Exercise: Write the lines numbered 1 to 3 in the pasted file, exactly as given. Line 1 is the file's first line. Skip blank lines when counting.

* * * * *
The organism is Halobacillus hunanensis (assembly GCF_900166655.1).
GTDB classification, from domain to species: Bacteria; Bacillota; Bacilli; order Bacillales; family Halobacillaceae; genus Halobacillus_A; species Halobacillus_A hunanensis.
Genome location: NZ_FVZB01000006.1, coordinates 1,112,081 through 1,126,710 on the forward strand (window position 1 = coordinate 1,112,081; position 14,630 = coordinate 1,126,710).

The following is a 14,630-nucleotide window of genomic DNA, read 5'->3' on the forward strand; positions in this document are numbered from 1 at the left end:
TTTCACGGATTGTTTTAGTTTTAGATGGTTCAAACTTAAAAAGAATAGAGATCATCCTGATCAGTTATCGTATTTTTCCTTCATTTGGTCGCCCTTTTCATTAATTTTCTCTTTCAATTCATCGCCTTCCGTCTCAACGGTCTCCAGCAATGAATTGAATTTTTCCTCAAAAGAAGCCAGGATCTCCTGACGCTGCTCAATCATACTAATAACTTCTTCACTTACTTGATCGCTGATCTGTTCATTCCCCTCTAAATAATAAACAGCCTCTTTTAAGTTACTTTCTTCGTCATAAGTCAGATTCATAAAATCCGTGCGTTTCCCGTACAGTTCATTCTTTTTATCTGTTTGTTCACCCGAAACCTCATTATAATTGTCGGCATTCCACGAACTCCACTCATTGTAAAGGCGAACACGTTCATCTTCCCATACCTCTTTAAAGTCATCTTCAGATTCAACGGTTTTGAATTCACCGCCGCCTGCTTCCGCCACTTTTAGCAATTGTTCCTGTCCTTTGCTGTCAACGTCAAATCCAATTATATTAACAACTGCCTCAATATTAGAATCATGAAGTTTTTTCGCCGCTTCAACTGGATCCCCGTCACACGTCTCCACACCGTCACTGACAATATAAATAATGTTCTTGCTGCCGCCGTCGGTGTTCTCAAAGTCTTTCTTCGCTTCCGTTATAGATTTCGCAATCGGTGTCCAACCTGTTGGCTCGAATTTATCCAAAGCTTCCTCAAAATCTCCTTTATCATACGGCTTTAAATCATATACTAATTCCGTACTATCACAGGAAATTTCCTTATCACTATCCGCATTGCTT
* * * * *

The organism is Halobacillus hunanensis (assembly GCF_900166655.1).
GTDB classification, from domain to species: Bacteria; Bacillota; Bacilli; order Bacillales; family Halobacillaceae; genus Halobacillus_A; species Halobacillus_A hunanensis.
Genome location: NZ_FVZB01000006.1, coordinates 1,112,081 through 1,126,710 on the forward strand (window position 1 = coordinate 1,112,081; position 14,630 = coordinate 1,126,710).